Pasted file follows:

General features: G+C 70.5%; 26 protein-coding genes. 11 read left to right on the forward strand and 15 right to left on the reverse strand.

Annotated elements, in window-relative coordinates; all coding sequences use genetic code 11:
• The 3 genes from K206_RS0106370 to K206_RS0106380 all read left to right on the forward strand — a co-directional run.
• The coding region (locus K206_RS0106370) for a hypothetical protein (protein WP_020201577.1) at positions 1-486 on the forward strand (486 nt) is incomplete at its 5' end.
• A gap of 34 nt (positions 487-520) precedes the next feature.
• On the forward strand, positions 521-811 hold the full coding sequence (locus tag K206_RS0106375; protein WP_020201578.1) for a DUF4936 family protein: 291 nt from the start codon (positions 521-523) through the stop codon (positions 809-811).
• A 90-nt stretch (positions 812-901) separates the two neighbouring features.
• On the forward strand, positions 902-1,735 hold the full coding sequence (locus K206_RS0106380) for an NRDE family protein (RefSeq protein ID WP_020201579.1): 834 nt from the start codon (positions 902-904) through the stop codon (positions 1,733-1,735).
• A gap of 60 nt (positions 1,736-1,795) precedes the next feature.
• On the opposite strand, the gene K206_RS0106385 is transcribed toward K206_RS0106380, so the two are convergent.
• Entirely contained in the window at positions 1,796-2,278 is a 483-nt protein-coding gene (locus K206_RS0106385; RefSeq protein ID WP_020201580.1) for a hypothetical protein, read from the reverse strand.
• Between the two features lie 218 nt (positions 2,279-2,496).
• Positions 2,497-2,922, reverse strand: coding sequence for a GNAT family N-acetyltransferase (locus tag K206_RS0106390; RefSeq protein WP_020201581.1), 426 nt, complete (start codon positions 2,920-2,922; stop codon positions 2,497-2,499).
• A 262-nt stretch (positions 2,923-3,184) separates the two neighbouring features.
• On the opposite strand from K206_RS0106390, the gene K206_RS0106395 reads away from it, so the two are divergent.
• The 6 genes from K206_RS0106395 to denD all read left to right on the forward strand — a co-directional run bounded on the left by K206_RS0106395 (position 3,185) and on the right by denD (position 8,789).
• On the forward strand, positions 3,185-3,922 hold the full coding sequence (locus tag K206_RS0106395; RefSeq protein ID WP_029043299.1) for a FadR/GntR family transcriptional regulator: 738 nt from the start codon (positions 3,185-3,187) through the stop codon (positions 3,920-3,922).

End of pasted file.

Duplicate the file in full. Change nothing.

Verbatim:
General features: G+C 70.5%; 26 protein-coding genes. 11 read left to right on the forward strand and 15 right to left on the reverse strand.

Annotated elements, in window-relative coordinates; all coding sequences use genetic code 11:
• The 3 genes from K206_RS0106370 to K206_RS0106380 all read left to right on the forward strand — a co-directional run.
• The coding region (locus K206_RS0106370) for a hypothetical protein (protein WP_020201577.1) at positions 1-486 on the forward strand (486 nt) is incomplete at its 5' end.
• A gap of 34 nt (positions 487-520) precedes the next feature.
• On the forward strand, positions 521-811 hold the full coding sequence (locus tag K206_RS0106375; protein WP_020201578.1) for a DUF4936 family protein: 291 nt from the start codon (positions 521-523) through the stop codon (positions 809-811).
• A 90-nt stretch (positions 812-901) separates the two neighbouring features.
• On the forward strand, positions 902-1,735 hold the full coding sequence (locus K206_RS0106380) for an NRDE family protein (RefSeq protein ID WP_020201579.1): 834 nt from the start codon (positions 902-904) through the stop codon (positions 1,733-1,735).
• A gap of 60 nt (positions 1,736-1,795) precedes the next feature.
• On the opposite strand, the gene K206_RS0106385 is transcribed toward K206_RS0106380, so the two are convergent.
• Entirely contained in the window at positions 1,796-2,278 is a 483-nt protein-coding gene (locus K206_RS0106385; RefSeq protein ID WP_020201580.1) for a hypothetical protein, read from the reverse strand.
• Between the two features lie 218 nt (positions 2,279-2,496).
• Positions 2,497-2,922, reverse strand: coding sequence for a GNAT family N-acetyltransferase (locus tag K206_RS0106390; RefSeq protein WP_020201581.1), 426 nt, complete (start codon positions 2,920-2,922; stop codon positions 2,497-2,499).
• A 262-nt stretch (positions 2,923-3,184) separates the two neighbouring features.
• On the opposite strand from K206_RS0106390, the gene K206_RS0106395 reads away from it, so the two are divergent.
• The 6 genes from K206_RS0106395 to denD all read left to right on the forward strand — a co-directional run bounded on the left by K206_RS0106395 (position 3,185) and on the right by denD (position 8,789).
• On the forward strand, positions 3,185-3,922 hold the full coding sequence (locus tag K206_RS0106395; RefSeq protein ID WP_029043299.1) for a FadR/GntR family transcriptional regulator: 738 nt from the start codon (positions 3,185-3,187) through the stop codon (positions 3,920-3,922).